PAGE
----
Aquaculture Europe 2023

September 18 - 21, 2023


Add To Calendar 19/09/2023 11:00:0019/09/2023 11:15:00Europe/ViennaAquaculture Europe 2023EFFECTS OF SINGLE-CELL PROTEINS FROM Paecilomyces variotii ON GROWTH PERFORMANCE, PLASMA BIOCHEMISTRY, AND GUT HEALTH OF GILTHEAD SEABREAM Sparus aurataStrauss 2The European Aquaculture Societywebmaster@aquaeas.orgfalseDD/MM/YYYYaaVZHLXMfzTRLzDrHmAi181982


S. Busti1*, T. M. Kortner2, E. C. Valen2, L. Parma1, C. Xiros3, A. Hörnberg3, F. Brambilla4, D. Scicchitano1, G. Palladino1, M. Candela1, F. Dondi1, E. Brini1, M.G. Ferrari1, P. P. Gatta1, A. Bonaldo1.


1Department of Veterinary Medical Sciences, University of Bologna, Via Tolara di Sopra 50, 40064 Ozzano Emilia, Bologna, Italy

2Department of Paraclinical Sciences, Faculty of Veterinary Medicine, Norwegian University of Life Sciences (NMBU), Ås, Norway

3RISE Processum AB, Box 70, SE-891 22 Örnsköldsvik, Sweden

4VRM Srl Naturalleva, Via Sommacampagna 63/d, 37137 Verona, Italy




The increasing global need to find alternative and sustainable protein sources has promoted research in the field of non-conventional feed ingredients, such as single-cell proteins (SCPs). SCPs production is based on the fermentation of microorganisms such as yeast, bacteria, microalgae, and filamentous fungi. They have a high protein content with a suitable amino acid profile1. Specifically, single-cell protein products obtained from fungi contain 30 to 50% of proteins, other nutrients including different vitamins mainly from vitamin B-complex, and a relatively high amount of nucleic acid. To date, various substrates have been utilized to cultivate microorganisms for SCPs production, such as agricultural wastes, fruit processing wastes, methane, and animal wastes2. This study was undertaken to assess the effects of different inclusion levels of SCPs on growth, feed utilization, plasma biochemistry, and gut health of gilthead seabream reared under normal conditions and after a crowding stress period. The product utilized in this trial is a dried, inactive Paecilomyces variotii produced from sustainable industrial wood residual feedstocks to partly or fully replace traditional protein sources in fish feed.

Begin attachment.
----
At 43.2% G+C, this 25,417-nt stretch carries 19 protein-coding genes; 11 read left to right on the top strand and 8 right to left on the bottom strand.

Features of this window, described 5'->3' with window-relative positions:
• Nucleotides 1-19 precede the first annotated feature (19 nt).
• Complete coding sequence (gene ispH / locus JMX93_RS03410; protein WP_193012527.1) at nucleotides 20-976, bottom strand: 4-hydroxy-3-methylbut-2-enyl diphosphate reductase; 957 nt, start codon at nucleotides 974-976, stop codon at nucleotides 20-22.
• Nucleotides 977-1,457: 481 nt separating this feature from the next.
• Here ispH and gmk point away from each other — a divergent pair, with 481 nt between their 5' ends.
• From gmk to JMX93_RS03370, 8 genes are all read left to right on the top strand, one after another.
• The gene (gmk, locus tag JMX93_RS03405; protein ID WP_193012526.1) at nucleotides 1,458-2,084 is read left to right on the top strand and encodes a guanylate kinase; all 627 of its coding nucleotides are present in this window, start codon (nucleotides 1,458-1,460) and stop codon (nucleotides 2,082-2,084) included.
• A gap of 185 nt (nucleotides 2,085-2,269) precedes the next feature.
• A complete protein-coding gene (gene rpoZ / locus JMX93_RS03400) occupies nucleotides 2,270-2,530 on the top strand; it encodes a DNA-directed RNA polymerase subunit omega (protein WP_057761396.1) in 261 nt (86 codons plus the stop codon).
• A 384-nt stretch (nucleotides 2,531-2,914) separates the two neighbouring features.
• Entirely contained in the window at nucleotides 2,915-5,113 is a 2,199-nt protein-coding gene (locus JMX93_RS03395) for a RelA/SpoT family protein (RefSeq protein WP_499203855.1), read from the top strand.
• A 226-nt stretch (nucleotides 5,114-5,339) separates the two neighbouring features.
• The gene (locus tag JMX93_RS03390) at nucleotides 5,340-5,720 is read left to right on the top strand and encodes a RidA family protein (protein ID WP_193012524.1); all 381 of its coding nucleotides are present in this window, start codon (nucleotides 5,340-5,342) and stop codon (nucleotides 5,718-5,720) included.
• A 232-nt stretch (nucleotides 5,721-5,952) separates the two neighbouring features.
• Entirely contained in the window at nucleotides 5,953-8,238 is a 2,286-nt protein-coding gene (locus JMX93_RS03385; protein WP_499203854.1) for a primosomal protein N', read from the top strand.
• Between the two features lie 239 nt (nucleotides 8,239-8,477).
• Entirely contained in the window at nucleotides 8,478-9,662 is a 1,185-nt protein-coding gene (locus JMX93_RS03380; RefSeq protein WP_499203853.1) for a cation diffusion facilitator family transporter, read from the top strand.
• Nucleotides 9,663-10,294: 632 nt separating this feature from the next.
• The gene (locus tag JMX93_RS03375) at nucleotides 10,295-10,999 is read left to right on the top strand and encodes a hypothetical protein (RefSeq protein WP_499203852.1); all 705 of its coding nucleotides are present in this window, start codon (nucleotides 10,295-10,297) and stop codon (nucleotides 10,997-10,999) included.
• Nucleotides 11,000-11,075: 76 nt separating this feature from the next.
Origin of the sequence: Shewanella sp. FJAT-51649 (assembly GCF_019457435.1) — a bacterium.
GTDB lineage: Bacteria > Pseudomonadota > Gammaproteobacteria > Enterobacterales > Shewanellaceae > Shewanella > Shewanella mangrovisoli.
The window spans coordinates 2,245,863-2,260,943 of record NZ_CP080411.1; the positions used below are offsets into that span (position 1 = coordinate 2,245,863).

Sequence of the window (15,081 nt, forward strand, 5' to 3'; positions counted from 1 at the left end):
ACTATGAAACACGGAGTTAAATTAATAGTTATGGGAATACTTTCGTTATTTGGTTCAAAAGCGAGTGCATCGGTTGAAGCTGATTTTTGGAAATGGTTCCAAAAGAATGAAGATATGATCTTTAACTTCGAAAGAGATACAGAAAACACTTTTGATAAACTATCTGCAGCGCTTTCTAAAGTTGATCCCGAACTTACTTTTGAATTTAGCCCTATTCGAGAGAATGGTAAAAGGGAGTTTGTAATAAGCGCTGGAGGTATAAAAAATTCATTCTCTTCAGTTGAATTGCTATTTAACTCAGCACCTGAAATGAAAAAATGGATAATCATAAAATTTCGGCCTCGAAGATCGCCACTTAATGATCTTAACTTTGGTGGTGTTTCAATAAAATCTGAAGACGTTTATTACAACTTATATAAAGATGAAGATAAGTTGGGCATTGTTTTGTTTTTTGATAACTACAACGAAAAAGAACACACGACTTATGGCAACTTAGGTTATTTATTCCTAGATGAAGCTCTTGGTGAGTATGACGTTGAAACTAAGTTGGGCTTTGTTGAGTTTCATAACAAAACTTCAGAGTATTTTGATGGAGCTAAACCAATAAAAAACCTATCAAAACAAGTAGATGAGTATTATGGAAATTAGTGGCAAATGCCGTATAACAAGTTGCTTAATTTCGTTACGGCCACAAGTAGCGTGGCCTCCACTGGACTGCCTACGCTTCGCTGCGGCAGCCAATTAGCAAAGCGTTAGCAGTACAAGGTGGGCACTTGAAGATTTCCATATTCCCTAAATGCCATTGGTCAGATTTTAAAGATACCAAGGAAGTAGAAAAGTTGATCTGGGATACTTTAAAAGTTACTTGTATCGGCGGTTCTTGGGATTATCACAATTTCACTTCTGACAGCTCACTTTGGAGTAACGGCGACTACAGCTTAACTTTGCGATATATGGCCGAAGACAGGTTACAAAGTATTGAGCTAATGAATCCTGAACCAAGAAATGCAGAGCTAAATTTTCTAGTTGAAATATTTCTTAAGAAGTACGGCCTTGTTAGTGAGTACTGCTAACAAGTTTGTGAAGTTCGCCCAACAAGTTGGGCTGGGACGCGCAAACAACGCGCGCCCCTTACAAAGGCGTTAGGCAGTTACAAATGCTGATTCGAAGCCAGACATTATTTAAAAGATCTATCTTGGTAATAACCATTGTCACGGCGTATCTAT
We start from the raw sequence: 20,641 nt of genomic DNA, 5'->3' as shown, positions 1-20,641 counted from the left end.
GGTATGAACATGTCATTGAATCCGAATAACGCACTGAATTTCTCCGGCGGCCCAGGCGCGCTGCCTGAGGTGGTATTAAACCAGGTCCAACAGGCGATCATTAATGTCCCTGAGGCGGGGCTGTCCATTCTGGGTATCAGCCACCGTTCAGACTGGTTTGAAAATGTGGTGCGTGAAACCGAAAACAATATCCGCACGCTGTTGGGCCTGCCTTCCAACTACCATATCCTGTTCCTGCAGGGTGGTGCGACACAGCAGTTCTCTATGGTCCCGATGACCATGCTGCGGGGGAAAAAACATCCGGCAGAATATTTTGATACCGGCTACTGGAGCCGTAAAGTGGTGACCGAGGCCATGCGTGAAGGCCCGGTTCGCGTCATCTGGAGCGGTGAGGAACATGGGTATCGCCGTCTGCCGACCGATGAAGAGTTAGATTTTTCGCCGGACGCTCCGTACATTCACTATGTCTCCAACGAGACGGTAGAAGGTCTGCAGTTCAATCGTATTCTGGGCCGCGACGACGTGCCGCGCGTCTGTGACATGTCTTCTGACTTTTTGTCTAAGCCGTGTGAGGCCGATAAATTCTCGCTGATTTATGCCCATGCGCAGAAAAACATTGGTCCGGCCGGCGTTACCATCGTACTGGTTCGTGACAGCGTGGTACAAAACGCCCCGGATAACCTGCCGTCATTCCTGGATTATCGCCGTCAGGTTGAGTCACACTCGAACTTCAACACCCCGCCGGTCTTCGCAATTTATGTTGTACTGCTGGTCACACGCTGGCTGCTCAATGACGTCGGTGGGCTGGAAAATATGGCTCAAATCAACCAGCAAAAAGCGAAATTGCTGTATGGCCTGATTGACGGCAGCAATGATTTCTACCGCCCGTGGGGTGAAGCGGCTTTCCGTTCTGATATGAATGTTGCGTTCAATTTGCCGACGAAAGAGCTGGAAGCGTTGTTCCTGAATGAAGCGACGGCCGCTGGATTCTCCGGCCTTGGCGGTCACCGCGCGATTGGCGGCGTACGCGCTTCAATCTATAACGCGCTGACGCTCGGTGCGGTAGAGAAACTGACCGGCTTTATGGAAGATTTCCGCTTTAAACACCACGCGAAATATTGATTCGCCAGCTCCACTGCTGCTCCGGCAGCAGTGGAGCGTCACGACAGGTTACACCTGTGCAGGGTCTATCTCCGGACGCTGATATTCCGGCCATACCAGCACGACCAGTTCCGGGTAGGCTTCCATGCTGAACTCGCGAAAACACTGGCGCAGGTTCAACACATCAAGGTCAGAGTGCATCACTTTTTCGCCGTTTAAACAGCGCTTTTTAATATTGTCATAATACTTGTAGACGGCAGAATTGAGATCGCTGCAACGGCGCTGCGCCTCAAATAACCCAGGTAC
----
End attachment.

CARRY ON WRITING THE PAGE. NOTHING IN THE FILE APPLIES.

Materials and methods

One trial with gilthead sea bream was conducted in a closed recirculation aquaculture system (RAS). Fish (initial weight: 120.3 ± 0.3 g), were fed over 104 days with four experimental diets containing different inclusion levels of SCPs meal (0% CTRL, 5% SCP5, 7.5% SCP7.5, and 10% SCP10) in substitution of fish meal (FM). After the end of the trial, fish were subjected to crowding stress for two hours (density 80 kg/m3). At the end of the growth trial, distal intestine content was collected for gut microbiota analysis and growth and feed efficiency parameters (specific growth rate, SGR, feed intake, FI, feed conversion rate, FCR), were assessed. Furthermore, blood and a portion of the distal intestine were collected at the end of the growth trial (T0), after the 2 hours (T2) and after 24 hours (T24) from the crowding stress in order to get information on the physiological status of the fish and to investigate on the expression of genes correlated to several gut functions, including immune regulation (interleukin 1b, IL-1b, interleukin 6, IL-6,  interleukin 8, IL-8, interleukin 10, IL-10, tumour necrosis factora, TNF-α, T-cell receptorb,  TCRβ, histocompatibility complex I, MHC I, Proliferating cell nuclear antigen, PCNA, Lysozyme, Lyz), stress response (glutathione reductase, GR, glucocorticoid receptor, GCR, Heat shock protein 70, Hsp70), nutrient absorption (peptide transporter 1, Pept 1, sodium-glucose transporter, SLC5A1, fatty acid binding protein 2, FABP2, Chemerin Chemokine-Like Receptor 1, cmklr1), and epithelial function (aquaporin8, Aquap8, Claudin15, Cldn15, Aminopeptidase N, AminopN). Data were analyzed by one-way, and a two-way ANOVA followed by Tukey’s multiple comparison test, using GraphPad Prism, version 9.1.1.